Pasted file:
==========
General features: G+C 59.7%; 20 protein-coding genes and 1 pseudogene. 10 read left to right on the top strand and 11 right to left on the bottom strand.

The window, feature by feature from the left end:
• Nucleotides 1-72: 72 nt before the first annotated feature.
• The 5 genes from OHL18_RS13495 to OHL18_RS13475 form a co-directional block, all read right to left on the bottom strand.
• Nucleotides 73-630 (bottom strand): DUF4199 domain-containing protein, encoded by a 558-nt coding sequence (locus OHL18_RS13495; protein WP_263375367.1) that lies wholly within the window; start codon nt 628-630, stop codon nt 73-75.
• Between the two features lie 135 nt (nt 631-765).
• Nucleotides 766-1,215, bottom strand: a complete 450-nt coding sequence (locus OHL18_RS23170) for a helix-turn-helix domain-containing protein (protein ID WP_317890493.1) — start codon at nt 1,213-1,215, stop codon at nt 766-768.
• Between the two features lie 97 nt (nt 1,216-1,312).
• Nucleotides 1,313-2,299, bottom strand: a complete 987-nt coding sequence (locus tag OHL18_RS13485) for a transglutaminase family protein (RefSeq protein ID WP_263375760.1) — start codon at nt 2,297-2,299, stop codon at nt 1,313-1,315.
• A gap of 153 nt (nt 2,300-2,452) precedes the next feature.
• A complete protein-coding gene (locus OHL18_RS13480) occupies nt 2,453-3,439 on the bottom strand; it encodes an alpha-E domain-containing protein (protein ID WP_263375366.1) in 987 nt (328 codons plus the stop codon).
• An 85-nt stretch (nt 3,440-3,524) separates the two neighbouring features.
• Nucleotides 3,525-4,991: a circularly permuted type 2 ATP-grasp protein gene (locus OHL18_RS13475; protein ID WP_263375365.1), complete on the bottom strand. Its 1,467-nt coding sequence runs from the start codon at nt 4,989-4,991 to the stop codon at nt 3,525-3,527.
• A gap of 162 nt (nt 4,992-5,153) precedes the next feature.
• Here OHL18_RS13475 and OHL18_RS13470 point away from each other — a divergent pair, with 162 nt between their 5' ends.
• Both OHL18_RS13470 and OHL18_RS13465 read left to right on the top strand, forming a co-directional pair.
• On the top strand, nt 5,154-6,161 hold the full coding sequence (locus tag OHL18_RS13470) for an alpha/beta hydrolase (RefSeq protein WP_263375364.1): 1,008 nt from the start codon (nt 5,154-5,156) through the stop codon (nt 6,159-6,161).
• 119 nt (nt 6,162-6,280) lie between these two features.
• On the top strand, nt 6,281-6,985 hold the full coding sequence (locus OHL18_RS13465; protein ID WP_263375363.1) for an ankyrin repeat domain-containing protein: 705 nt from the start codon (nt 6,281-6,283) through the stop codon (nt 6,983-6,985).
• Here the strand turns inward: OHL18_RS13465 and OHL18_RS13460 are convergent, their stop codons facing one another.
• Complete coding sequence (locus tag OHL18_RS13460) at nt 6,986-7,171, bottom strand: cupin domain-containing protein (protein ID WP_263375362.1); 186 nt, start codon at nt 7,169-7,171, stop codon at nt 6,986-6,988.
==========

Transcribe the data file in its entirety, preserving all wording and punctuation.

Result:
General features: G+C 59.7%; 20 protein-coding genes and 1 pseudogene. 10 read left to right on the top strand and 11 right to left on the bottom strand.

The window, feature by feature from the left end:
• Nucleotides 1-72: 72 nt before the first annotated feature.
• The 5 genes from OHL18_RS13495 to OHL18_RS13475 form a co-directional block, all read right to left on the bottom strand.
• Nucleotides 73-630 (bottom strand): DUF4199 domain-containing protein, encoded by a 558-nt coding sequence (locus OHL18_RS13495; protein WP_263375367.1) that lies wholly within the window; start codon nt 628-630, stop codon nt 73-75.
• Between the two features lie 135 nt (nt 631-765).
• Nucleotides 766-1,215, bottom strand: a complete 450-nt coding sequence (locus OHL18_RS23170) for a helix-turn-helix domain-containing protein (protein ID WP_317890493.1) — start codon at nt 1,213-1,215, stop codon at nt 766-768.
• Between the two features lie 97 nt (nt 1,216-1,312).
• Nucleotides 1,313-2,299, bottom strand: a complete 987-nt coding sequence (locus tag OHL18_RS13485) for a transglutaminase family protein (RefSeq protein ID WP_263375760.1) — start codon at nt 2,297-2,299, stop codon at nt 1,313-1,315.
• A gap of 153 nt (nt 2,300-2,452) precedes the next feature.
• A complete protein-coding gene (locus OHL18_RS13480) occupies nt 2,453-3,439 on the bottom strand; it encodes an alpha-E domain-containing protein (protein ID WP_263375366.1) in 987 nt (328 codons plus the stop codon).
• An 85-nt stretch (nt 3,440-3,524) separates the two neighbouring features.
• Nucleotides 3,525-4,991: a circularly permuted type 2 ATP-grasp protein gene (locus OHL18_RS13475; protein ID WP_263375365.1), complete on the bottom strand. Its 1,467-nt coding sequence runs from the start codon at nt 4,989-4,991 to the stop codon at nt 3,525-3,527.
• A gap of 162 nt (nt 4,992-5,153) precedes the next feature.
• Here OHL18_RS13475 and OHL18_RS13470 point away from each other — a divergent pair, with 162 nt between their 5' ends.
• Both OHL18_RS13470 and OHL18_RS13465 read left to right on the top strand, forming a co-directional pair.
• On the top strand, nt 5,154-6,161 hold the full coding sequence (locus tag OHL18_RS13470) for an alpha/beta hydrolase (RefSeq protein WP_263375364.1): 1,008 nt from the start codon (nt 5,154-5,156) through the stop codon (nt 6,159-6,161).
• 119 nt (nt 6,162-6,280) lie between these two features.
• On the top strand, nt 6,281-6,985 hold the full coding sequence (locus OHL18_RS13465; protein ID WP_263375363.1) for an ankyrin repeat domain-containing protein: 705 nt from the start codon (nt 6,281-6,283) through the stop codon (nt 6,983-6,985).
• Here the strand turns inward: OHL18_RS13465 and OHL18_RS13460 are convergent, their stop codons facing one another.
• Complete coding sequence (locus tag OHL18_RS13460) at nt 6,986-7,171, bottom strand: cupin domain-containing protein (protein ID WP_263375362.1); 186 nt, start codon at nt 7,169-7,171, stop codon at nt 6,986-6,988.